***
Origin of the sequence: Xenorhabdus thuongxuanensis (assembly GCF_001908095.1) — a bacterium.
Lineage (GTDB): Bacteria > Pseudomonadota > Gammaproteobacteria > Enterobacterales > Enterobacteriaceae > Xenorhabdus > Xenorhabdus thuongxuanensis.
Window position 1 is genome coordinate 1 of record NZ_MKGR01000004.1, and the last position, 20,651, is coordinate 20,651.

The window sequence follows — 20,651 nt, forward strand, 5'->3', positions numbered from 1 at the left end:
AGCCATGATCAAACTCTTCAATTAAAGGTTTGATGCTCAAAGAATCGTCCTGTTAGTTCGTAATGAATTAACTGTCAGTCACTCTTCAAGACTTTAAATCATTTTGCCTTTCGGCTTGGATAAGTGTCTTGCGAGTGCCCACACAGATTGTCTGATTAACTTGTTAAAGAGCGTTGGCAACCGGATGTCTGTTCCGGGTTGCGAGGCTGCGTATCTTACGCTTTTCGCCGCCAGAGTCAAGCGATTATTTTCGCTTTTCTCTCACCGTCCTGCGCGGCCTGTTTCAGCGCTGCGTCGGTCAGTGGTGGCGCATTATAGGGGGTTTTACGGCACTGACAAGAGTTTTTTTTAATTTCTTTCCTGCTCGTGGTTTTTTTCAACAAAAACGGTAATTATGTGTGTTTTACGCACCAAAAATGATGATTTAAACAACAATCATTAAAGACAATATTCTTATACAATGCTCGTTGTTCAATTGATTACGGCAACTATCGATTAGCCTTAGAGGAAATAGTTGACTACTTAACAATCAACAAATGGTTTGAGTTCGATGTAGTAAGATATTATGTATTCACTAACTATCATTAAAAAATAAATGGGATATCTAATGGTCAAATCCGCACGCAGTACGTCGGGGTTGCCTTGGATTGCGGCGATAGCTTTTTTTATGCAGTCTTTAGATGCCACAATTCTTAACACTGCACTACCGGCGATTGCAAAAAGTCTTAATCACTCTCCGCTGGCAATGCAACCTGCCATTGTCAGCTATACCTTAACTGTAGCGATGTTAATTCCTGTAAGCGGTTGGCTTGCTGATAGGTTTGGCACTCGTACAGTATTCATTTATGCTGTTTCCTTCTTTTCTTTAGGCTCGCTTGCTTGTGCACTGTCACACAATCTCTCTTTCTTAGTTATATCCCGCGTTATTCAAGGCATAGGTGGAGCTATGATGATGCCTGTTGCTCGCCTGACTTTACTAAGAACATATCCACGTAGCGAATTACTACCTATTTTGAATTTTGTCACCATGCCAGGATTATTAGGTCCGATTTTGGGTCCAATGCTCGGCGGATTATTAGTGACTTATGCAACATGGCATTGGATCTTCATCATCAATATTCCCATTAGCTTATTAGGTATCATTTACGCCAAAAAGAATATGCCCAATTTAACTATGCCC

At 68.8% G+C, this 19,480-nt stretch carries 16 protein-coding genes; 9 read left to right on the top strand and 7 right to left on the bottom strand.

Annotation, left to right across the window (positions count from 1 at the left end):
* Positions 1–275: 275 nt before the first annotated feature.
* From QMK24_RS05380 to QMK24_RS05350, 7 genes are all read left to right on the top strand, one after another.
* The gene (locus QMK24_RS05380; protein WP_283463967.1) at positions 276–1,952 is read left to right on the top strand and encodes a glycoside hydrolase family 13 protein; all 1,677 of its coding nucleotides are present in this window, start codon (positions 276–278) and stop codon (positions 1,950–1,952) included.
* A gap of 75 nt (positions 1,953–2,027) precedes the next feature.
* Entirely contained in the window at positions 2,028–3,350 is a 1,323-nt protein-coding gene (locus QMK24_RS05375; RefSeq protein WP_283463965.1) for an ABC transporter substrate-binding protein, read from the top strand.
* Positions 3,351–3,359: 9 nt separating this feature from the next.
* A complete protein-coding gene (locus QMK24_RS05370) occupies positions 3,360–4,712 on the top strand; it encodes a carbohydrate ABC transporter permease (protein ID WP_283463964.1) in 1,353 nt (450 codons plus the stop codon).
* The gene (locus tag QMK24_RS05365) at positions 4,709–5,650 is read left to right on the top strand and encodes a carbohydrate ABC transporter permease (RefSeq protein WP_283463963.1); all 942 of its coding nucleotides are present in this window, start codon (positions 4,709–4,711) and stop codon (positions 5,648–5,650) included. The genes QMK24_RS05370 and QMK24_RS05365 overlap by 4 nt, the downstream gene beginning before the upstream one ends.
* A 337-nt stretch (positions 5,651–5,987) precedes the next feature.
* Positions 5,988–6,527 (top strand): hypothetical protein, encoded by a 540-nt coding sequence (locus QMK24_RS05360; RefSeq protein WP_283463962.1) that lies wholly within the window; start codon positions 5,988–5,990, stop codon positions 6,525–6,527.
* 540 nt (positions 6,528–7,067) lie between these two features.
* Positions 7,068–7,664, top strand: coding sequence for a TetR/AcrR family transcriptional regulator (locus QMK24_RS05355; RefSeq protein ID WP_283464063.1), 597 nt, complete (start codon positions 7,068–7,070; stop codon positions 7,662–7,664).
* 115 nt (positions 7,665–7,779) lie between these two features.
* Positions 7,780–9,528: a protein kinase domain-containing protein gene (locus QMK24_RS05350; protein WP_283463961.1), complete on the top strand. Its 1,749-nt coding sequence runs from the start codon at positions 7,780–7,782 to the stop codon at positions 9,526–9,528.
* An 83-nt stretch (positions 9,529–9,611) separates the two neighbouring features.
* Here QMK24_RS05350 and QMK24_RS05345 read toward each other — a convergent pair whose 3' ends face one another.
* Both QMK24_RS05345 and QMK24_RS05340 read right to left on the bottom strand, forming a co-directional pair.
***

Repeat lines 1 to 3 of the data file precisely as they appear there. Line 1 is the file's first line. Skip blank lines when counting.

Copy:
Origin of the sequence: Xenorhabdus thuongxuanensis (assembly GCF_001908095.1) — a bacterium.
Lineage (GTDB): Bacteria > Pseudomonadota > Gammaproteobacteria > Enterobacterales > Enterobacteriaceae > Xenorhabdus > Xenorhabdus thuongxuanensis.
Window position 1 is genome coordinate 1 of record NZ_MKGR01000004.1, and the last position, 20,651, is coordinate 20,651.